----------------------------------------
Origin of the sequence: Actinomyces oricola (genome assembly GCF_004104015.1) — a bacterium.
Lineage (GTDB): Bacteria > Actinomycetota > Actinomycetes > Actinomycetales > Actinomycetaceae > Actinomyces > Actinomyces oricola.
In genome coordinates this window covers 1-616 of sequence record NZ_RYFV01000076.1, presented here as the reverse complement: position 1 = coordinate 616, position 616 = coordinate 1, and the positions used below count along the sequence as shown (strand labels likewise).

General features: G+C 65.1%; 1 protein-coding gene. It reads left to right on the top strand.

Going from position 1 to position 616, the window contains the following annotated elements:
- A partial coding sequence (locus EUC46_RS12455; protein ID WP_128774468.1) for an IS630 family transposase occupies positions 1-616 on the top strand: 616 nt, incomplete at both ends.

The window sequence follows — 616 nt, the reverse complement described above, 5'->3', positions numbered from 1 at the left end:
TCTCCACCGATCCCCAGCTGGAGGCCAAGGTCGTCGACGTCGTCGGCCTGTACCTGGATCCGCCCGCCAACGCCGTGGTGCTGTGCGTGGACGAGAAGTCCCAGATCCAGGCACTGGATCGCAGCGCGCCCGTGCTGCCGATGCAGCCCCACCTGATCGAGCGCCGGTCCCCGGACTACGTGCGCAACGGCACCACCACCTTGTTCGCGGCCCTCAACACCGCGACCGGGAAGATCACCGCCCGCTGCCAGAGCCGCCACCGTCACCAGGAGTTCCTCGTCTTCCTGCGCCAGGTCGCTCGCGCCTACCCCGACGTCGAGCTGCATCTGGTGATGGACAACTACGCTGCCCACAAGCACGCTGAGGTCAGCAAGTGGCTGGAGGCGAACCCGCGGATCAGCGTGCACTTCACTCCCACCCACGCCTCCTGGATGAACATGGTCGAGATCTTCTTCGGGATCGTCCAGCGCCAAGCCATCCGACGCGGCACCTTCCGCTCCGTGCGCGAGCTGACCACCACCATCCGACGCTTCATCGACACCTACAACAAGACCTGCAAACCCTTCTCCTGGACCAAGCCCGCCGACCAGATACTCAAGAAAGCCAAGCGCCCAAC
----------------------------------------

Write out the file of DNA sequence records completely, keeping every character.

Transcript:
Origin of the sequence: Actinomyces oricola (genome assembly GCF_004104015.1) — a bacterium.
Lineage (GTDB): Bacteria > Actinomycetota > Actinomycetes > Actinomycetales > Actinomycetaceae > Actinomyces > Actinomyces oricola.
In genome coordinates this window covers 1-616 of sequence record NZ_RYFV01000076.1, presented here as the reverse complement: position 1 = coordinate 616, position 616 = coordinate 1, and the positions used below count along the sequence as shown (strand labels likewise).

General features: G+C 65.1%; 1 protein-coding gene. It reads left to right on the top strand.

Going from position 1 to position 616, the window contains the following annotated elements:
- A partial coding sequence (locus EUC46_RS12455; protein ID WP_128774468.1) for an IS630 family transposase occupies positions 1-616 on the top strand: 616 nt, incomplete at both ends.

The window sequence follows — 616 nt, the reverse complement described above, 5'->3', positions numbered from 1 at the left end:
TCTCCACCGATCCCCAGCTGGAGGCCAAGGTCGTCGACGTCGTCGGCCTGTACCTGGATCCGCCCGCCAACGCCGTGGTGCTGTGCGTGGACGAGAAGTCCCAGATCCAGGCACTGGATCGCAGCGCGCCCGTGCTGCCGATGCAGCCCCACCTGATCGAGCGCCGGTCCCCGGACTACGTGCGCAACGGCACCACCACCTTGTTCGCGGCCCTCAACACCGCGACCGGGAAGATCACCGCCCGCTGCCAGAGCCGCCACCGTCACCAGGAGTTCCTCGTCTTCCTGCGCCAGGTCGCTCGCGCCTACCCCGACGTCGAGCTGCATCTGGTGATGGACAACTACGCTGCCCACAAGCACGCTGAGGTCAGCAAGTGGCTGGAGGCGAACCCGCGGATCAGCGTGCACTTCACTCCCACCCACGCCTCCTGGATGAACATGGTCGAGATCTTCTTCGGGATCGTCCAGCGCCAAGCCATCCGACGCGGCACCTTCCGCTCCGTGCGCGAGCTGACCACCACCATCCGACGCTTCATCGACACCTACAACAAGACCTGCAAACCCTTCTCCTGGACCAAGCCCGCCGACCAGATACTCAAGAAAGCCAAGCGCCCAAC